EU will push to unlock borders as coronavirus ravages travel and tourism
The European Union executive will recommend on Wednesday that border restrictions be gradually lifted and travel stalled by the coronavirus pandemic allowed to restart in order to revive tourism, a major industry across the 27-country bloc.
Nearly all travel has been halted in Europe, a devastating blow for the tourism sector, which normally contributes almost one-tenth of the EU's economic output.
Even within the Schengen area, comprising 26 EU and other European countries, and where frontiers are normally invisible, at least 17 countries have put emergency border controls in place to contain the virus.
The executive European Commission will make a slew of non-binding recommendations, including that targeted restrictions replace a general ban on travel, and that internal border checks slowly be lifted as the health situation improves.
The three Baltic states have already decided to reopen borders to each others' citizens from May 15, creating a "travel bubble" within the EU as pandemic curbs are eased.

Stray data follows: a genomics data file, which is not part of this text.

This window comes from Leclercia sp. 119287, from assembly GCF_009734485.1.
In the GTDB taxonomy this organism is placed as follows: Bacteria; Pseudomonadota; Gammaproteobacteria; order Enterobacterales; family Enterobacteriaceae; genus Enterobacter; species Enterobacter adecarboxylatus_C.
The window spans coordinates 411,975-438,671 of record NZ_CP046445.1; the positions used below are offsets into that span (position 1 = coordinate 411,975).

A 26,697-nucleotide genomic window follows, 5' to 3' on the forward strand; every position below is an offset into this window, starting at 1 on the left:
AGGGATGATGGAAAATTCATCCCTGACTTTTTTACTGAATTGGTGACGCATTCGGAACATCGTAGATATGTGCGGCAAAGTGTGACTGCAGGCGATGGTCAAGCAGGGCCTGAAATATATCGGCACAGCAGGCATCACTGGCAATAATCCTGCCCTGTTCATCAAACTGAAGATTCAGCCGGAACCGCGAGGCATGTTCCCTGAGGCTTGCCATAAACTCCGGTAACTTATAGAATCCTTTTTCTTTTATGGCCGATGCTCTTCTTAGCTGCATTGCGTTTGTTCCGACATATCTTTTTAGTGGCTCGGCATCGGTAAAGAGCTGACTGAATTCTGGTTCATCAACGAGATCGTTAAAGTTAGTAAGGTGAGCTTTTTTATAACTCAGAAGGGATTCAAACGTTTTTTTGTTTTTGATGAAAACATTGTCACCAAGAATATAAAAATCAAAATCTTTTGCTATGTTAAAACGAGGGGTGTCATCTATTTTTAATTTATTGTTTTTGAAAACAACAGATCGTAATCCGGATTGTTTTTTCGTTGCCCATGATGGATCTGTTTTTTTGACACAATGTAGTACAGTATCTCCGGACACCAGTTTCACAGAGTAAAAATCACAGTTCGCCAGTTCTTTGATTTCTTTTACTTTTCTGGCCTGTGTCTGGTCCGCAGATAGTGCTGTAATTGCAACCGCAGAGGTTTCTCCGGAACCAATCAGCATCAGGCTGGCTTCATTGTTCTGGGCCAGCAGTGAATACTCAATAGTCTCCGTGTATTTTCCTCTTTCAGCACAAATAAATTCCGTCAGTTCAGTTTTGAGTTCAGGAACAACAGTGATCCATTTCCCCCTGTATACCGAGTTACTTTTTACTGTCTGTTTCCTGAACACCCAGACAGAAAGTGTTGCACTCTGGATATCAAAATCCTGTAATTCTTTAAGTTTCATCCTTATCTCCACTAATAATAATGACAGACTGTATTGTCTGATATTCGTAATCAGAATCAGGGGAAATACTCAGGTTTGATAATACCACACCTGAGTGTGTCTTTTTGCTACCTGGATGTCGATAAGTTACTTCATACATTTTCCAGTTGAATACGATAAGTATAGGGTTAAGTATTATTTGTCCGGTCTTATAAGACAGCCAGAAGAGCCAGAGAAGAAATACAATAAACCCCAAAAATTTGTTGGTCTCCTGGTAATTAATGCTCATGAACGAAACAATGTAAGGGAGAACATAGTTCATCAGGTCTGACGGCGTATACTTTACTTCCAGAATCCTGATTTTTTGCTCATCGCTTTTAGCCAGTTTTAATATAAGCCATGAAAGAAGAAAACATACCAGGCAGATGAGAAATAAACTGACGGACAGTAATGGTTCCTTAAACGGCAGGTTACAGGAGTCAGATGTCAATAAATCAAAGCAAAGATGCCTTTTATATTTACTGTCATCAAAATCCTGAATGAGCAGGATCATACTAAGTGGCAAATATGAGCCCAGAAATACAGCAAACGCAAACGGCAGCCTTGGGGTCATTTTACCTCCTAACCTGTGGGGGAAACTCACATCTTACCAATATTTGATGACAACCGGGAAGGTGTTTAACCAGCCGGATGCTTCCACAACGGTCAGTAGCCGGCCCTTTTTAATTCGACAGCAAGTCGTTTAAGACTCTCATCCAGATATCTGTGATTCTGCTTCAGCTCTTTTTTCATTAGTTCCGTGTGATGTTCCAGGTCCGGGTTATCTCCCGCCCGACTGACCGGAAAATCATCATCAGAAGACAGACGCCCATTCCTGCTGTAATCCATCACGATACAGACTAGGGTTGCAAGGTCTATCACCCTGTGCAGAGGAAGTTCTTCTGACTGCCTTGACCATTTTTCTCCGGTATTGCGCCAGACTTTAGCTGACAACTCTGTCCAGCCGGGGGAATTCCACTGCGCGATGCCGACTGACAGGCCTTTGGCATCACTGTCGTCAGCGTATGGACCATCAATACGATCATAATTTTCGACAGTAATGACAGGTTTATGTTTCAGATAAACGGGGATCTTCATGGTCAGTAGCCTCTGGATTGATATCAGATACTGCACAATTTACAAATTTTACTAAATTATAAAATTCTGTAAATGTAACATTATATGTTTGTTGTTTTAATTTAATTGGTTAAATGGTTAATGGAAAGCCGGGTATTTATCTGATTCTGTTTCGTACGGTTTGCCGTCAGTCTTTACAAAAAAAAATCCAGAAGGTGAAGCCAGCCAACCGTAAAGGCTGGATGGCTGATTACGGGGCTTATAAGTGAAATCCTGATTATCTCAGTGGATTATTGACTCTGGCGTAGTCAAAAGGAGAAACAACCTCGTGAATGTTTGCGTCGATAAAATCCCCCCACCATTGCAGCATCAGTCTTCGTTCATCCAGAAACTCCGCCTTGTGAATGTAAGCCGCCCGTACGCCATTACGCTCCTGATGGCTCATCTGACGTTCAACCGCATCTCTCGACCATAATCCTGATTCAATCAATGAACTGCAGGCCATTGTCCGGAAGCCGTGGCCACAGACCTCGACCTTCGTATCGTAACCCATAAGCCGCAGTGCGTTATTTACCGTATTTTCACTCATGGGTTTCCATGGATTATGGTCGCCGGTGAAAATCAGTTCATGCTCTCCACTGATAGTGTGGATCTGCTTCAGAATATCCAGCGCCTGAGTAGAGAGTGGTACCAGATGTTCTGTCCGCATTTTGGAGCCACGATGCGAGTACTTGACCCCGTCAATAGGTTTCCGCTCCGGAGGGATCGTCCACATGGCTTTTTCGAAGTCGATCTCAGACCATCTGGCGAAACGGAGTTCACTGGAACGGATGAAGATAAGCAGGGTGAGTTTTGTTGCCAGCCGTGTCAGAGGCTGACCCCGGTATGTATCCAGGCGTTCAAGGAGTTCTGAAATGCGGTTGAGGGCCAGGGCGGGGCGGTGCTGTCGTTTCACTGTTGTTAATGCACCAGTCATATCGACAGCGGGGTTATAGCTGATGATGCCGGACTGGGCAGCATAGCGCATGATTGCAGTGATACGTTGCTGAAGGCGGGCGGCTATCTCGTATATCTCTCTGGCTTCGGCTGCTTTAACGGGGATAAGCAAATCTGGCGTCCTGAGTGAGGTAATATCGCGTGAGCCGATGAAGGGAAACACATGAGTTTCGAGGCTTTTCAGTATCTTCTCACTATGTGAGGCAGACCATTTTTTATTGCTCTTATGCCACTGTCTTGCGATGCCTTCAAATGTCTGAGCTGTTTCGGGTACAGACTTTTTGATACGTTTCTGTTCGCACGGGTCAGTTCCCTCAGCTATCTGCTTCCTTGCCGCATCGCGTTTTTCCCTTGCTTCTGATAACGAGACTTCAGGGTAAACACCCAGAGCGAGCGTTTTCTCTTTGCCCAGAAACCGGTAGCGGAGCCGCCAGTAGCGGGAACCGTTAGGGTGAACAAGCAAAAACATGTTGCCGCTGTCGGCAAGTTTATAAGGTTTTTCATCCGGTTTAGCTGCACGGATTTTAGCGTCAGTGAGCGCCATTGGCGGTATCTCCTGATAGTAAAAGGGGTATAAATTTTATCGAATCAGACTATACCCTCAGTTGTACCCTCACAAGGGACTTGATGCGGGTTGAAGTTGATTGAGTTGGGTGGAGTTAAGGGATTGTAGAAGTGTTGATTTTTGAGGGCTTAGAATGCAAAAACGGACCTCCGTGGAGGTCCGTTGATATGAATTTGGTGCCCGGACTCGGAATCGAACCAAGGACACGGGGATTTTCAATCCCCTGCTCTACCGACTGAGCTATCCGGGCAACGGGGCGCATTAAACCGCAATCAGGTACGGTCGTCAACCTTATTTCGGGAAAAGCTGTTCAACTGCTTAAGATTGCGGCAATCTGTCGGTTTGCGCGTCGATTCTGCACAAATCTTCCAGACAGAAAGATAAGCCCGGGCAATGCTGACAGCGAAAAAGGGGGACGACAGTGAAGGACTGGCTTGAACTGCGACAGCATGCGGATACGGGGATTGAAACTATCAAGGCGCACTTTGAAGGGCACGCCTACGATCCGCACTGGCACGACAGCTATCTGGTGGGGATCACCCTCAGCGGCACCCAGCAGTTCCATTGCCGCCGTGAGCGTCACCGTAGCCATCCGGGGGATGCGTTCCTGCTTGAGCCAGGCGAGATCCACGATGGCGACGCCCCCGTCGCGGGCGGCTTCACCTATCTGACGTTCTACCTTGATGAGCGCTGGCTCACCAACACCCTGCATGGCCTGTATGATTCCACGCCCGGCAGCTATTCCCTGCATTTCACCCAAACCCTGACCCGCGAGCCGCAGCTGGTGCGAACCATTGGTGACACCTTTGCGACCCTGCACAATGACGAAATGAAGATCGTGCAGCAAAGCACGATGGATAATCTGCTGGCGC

But the overall picture is not rosy, with even countries that are cautiously relaxing their strictest lockdown measures moving towards imposing a two-week quarantine period for travellers arriving from abroad.
The Commission estimates some 6.4 million jobs could be lost in tourism, which employed 12 million people before the crisis.
The sector suffered an 80-90 percent loss in turnover in the first quarter of 2020, four hospitality industry lobby groups said, and is braced for a disastrous summer season as the EU faces its deepest-ever recession.
EFFAT, FoodDrinkEurope, FoodServiceEurope and HOTREC said a significant share of the trillion-euro Covid economic recovery fund the bloc is discussing should go toward supporting their sector. They said they needed liquidity support and fiscal relief, as well as other resources to protect jobs.
The Commission will also defy calls from airlines and a group of EU member states led by Germany for the EU to suspend laws guaranteeing travellers a full cash refund for cancelled flights and trips.
It will instead recommend that cash-strapped airlines and travel companies make vouchers they are offering instead of cash more attractive, to convince grounded clients to accept them.